G-Quadruplex DNA as a Molecular Target for Induced Synthetic Lethality in Cancer Cells


Synthetic lethality is a genetic concept in which cell death is induced by the combination of mutations in two sensitive genes, while mutation of either gene alone is not sufficient to affect cell survival. Synthetic lethality can also be achieved "chemically" by combination of drug-like molecules targeting distinct but cooperative pathways. Previously, we reported that the small molecule pyridostatin (PDS) stabilizes G-quadruplexes (G4s) in cells and elicits a DNA damage response by causing the formation of DNA double strand breaks (DSB). Cell death mediated by ligand-induced G4 stabilization can be potentiated in cells deficient in DNA damage repair genes. Here, we demonstrate that PDS acts synergistically both with NU7441, an inhibitor of the DNA-PK kinase crucial for nonhomologous end joining repair of DNA DSBs, and BRCA2-deficient cells that are genetically impaired in homologous recombination-mediated DSB repair. G4 targeting ligands have potential as cancer therapeutic agents, acting synergistically with inhibition or mutation of the DNA damage repair machinery.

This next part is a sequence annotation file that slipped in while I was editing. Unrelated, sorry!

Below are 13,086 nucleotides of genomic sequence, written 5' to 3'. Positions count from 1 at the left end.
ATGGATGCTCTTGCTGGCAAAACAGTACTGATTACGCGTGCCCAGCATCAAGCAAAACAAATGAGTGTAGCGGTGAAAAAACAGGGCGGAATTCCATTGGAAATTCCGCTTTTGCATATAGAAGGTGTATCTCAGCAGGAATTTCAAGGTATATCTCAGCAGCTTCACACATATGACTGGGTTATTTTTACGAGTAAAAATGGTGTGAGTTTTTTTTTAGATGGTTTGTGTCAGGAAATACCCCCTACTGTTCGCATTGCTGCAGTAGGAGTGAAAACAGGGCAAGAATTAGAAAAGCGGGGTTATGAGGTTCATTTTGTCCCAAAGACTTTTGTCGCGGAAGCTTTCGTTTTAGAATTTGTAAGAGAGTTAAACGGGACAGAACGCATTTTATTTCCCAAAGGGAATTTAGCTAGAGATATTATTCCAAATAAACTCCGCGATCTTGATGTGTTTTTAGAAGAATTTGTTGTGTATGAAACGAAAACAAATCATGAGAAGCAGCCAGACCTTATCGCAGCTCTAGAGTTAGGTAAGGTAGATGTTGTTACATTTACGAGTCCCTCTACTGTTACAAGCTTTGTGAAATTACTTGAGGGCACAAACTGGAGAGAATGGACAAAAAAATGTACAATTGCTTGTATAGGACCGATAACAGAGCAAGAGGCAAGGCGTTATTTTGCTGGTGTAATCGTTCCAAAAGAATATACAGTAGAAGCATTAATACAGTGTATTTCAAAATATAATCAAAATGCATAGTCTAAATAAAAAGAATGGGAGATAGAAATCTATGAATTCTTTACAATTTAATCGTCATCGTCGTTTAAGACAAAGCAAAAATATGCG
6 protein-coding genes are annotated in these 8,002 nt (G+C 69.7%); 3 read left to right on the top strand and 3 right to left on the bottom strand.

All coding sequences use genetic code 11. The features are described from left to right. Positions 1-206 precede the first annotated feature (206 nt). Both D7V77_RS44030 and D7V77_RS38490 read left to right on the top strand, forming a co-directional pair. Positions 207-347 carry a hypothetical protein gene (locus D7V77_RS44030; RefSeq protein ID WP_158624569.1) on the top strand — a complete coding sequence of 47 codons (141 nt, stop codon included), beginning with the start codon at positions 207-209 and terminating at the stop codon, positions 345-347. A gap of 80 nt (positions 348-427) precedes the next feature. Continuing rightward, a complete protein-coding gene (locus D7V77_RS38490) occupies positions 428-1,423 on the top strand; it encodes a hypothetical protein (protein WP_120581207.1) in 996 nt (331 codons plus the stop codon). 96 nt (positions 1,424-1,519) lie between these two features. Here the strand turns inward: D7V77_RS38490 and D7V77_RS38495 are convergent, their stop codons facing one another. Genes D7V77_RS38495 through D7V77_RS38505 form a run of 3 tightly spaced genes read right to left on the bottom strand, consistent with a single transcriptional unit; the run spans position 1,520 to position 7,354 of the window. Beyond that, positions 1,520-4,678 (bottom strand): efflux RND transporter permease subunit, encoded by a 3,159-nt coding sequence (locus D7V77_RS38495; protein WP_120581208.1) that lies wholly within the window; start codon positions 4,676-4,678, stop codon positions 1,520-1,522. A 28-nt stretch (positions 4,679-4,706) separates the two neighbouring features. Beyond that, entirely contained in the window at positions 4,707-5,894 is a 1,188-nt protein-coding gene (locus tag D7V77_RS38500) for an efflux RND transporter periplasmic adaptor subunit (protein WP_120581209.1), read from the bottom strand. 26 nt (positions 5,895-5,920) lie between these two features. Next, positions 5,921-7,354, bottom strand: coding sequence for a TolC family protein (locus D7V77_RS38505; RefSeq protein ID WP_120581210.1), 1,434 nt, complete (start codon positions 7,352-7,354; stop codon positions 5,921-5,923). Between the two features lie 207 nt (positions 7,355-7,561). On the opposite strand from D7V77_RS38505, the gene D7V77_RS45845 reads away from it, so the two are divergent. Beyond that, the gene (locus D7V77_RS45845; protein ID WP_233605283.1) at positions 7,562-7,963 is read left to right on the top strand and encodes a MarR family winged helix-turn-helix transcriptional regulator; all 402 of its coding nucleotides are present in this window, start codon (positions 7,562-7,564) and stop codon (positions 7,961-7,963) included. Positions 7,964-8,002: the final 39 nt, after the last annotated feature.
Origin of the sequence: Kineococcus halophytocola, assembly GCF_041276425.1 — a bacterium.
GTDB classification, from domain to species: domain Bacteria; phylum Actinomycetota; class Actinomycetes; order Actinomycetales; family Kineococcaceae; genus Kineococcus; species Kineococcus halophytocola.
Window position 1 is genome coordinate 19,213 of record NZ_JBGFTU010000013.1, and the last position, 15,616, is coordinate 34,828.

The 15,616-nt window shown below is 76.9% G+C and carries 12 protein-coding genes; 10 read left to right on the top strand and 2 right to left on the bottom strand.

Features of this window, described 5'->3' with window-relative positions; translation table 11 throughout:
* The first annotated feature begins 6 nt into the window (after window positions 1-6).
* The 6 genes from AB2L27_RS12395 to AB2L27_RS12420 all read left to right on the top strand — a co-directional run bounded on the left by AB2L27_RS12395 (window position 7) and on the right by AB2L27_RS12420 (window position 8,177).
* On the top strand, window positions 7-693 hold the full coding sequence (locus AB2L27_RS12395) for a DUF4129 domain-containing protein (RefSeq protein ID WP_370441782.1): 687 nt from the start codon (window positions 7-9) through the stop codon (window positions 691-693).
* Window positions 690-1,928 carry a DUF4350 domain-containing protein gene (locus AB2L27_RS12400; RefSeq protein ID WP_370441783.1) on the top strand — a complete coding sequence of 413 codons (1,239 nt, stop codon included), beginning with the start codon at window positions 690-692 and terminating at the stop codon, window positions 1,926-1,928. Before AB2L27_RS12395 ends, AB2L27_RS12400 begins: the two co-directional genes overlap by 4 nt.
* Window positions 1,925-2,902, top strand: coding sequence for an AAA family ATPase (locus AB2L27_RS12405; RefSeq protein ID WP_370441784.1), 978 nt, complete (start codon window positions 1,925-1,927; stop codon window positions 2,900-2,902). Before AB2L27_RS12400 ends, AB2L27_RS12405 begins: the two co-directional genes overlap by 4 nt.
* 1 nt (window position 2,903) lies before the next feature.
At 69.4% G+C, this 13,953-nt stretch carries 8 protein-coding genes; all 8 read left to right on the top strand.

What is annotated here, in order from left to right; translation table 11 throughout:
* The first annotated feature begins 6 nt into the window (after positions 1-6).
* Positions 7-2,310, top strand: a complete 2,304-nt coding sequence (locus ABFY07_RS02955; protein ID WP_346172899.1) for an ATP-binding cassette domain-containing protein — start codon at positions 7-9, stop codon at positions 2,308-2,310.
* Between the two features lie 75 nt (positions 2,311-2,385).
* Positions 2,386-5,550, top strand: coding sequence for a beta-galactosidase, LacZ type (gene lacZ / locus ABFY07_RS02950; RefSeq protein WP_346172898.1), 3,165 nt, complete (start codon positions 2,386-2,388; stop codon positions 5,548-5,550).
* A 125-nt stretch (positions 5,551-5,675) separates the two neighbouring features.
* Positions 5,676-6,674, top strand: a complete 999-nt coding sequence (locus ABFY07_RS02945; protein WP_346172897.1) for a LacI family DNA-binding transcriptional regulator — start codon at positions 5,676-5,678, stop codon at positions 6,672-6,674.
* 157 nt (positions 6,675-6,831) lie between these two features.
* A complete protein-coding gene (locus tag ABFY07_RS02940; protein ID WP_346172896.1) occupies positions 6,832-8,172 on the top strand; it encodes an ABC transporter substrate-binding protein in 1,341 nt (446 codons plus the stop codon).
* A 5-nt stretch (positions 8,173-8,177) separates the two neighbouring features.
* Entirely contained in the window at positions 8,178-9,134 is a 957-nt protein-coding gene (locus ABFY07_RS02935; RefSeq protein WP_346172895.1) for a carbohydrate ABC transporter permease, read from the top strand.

DOI: 10.1021/ja404868t

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@inproceedings{McLuckie2013GQuadruplexDA, title={G-Quadruplex DNA as a Molecular Target for Induced Synthetic Lethality in Cancer Cells}, author={Keith I. E. McLuckie and Marco Di Antonio and Heather Ireland Zecchini and Jian Xian and Carlos Caldas and Ben-Fillippo Krippendorff and David Tannahill and Christopher Lowe and Shankar Balasubramanian}, booktitle={Journal of the American Chemical Society}, year={2013} }